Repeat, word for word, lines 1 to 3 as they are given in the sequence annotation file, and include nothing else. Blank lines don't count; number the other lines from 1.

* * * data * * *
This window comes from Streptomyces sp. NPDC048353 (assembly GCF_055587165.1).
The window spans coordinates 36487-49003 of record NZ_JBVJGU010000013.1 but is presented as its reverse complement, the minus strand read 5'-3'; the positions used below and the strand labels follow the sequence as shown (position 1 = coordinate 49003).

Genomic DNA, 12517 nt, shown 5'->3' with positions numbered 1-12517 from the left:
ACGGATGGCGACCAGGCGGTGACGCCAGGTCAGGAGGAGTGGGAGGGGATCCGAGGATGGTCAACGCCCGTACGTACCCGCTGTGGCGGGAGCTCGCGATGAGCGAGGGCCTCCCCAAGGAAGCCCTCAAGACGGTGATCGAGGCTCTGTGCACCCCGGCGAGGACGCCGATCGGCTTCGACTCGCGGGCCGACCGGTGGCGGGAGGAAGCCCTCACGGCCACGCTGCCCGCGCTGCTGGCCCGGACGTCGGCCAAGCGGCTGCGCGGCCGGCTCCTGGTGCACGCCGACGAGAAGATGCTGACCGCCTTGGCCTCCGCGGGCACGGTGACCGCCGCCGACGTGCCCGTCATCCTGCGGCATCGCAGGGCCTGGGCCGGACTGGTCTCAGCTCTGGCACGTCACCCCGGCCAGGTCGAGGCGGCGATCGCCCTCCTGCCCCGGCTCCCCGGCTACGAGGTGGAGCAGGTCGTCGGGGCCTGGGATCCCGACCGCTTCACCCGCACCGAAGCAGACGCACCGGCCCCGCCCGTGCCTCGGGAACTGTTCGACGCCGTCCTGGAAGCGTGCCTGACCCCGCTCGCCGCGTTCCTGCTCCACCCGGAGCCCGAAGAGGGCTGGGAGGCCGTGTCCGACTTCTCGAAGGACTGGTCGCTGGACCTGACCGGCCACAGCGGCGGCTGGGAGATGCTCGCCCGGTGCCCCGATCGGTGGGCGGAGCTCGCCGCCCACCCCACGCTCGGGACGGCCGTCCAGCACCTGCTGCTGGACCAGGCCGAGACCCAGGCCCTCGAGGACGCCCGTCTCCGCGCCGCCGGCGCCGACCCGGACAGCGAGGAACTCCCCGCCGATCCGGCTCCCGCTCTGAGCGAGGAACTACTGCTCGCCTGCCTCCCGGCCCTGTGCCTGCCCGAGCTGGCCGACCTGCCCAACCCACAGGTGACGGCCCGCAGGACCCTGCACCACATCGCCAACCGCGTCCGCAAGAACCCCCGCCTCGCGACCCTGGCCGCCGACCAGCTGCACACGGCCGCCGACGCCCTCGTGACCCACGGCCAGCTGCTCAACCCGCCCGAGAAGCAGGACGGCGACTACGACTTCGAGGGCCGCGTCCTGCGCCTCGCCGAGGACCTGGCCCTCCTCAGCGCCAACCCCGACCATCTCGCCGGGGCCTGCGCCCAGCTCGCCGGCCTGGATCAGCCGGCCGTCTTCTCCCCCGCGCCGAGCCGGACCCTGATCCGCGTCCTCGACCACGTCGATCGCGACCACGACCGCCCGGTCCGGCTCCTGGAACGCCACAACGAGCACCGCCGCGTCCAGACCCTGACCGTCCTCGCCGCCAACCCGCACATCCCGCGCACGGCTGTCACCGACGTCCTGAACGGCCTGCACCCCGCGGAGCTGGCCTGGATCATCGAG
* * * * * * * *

This window comes from Streptomyces sp. NPDC048353 (assembly GCF_055587165.1).
The window spans coordinates 36487-49003 of record NZ_JBVJGU010000013.1 but is presented as its reverse complement, the minus strand read 5'-3'; the positions used below and the strand labels follow the sequence as shown (position 1 = coordinate 49003).

Genomic DNA, 12517 nt, shown 5'->3' with positions numbered 1-12517 from the left: